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Responding to uncertainty? EU citizens scramble for permanent residence while others decide to go home.

23 Feb 2017

Latest migration data show a sharp increase in EU citizens receiving permanent residence in the UK, while others left the UK in growing numbers. However the data do not yet provide clear evidence that the UK’s decision to leave the European Union has had an effect on UK net migration, the Migration Observatory at the University of Oxford said today.

Today’s Migration Statistics Quarterly Report from the Office for National Statistics (ONS) provides net migration data for the year to September 2016 – the first release to contain a full quarter after the 2016 Brexit referendum. The data record net migration at 273,000; this is the lowest level reported since the year ending June 2014 but the decline is not statistically significant and most of the data are still for the three quarters before the referendum.

Other data published today include new Home Office statistics on permanent residence cards issued to EU citizens and their family members. This number more than tripled from 18,000 in 2015 to 65,000 in 2016. There was a sharp acceleration in permanent residence grants in the last quarter of the year, with 32,000 cards granted – a seven-fold increase compared to a year earlier.

Last year, the Migration Observatory highlighted the bureaucratic challenge involved in providing residence rights to more than 3.5 million EU citizens living in the UK.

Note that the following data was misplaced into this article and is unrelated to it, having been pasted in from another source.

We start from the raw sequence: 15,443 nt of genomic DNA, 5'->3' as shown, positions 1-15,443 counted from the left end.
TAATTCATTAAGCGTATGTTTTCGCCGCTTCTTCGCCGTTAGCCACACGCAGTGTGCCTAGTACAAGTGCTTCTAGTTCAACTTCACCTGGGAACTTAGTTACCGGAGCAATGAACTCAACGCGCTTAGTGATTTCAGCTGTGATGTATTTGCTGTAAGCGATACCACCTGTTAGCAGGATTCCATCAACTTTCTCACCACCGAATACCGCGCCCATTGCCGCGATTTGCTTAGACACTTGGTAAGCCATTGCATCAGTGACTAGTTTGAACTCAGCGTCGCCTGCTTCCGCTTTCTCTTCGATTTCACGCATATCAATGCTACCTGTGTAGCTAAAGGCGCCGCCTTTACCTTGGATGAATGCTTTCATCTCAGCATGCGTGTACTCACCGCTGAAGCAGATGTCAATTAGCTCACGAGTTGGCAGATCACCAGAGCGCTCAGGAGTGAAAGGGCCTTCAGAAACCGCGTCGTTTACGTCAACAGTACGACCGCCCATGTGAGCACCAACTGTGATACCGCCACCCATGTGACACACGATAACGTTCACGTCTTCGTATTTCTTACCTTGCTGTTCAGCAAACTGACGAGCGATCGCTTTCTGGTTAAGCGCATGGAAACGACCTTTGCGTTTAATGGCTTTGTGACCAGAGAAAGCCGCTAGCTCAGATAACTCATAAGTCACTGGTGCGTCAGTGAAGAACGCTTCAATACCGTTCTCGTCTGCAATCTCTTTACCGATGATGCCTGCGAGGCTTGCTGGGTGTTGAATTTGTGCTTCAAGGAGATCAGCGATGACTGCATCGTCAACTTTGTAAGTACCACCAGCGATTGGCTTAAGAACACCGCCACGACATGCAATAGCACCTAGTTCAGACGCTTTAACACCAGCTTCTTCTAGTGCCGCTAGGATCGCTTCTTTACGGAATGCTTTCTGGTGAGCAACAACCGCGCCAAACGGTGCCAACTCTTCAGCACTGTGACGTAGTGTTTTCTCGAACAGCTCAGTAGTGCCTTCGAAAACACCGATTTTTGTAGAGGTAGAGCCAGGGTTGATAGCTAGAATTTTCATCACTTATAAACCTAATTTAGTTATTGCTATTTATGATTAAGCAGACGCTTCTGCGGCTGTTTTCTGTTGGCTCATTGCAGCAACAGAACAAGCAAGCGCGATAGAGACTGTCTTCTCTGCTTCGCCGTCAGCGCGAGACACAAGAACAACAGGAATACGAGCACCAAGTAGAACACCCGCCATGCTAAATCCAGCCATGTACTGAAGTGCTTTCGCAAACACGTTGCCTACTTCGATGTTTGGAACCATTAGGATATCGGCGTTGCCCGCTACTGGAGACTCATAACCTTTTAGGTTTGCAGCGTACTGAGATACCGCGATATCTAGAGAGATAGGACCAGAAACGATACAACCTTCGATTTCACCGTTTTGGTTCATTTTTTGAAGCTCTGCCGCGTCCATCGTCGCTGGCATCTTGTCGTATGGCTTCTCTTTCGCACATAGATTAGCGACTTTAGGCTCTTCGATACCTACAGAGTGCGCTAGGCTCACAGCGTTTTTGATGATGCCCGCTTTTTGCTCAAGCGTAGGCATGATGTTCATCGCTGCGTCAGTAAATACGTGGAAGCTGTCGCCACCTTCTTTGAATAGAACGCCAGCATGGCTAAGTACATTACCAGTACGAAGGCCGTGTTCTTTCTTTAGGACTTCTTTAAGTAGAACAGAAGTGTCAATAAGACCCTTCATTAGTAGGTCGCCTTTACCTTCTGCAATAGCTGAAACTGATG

The net migration data show that the split between EU and non-EU net migration has remained relatively constant at 50/50 – net migration of both EU and non-EU citizens is at 165,000. However the EU migration data shows new developments, with an increase in emigration by A8 nationals (Poland, Hungary, Latvia, Lithuania, Czech Republic, Slovakia, Slovenia and Estonia) and an increase in immigration of A2 nationals (Romania and Bulgaria).

Madeleine Sumption, Director of the Migration Observatory at the University of Oxford said: “It is still to early to tell whether the net migration data represent the beginning of a downward post-referendum trend. However, it is interesting to see that emigration of A8 nationals increased significantly at the same time as many EU nationals were scrambling to secure their status in the UK. Uncertainty is clearly a key issue for EU nationals in the current environment.

“At the moment the most immediate migration issue facing the Government is less net migration, and more the issue of how they will provide residence documents to 3.5 million EU citizens already living in the UK. Exactly how this process will work is not likely to be resolved until EU negotiations get underway, but today’s data show that EU citizens are increasingly keen to get some kind of paperwork in hand sooner rather than later.”

A guide to interpreting migration statistics after the EU referendum was published by the Migration Observatory in December last year, and was updated earlier in February. It is available at here

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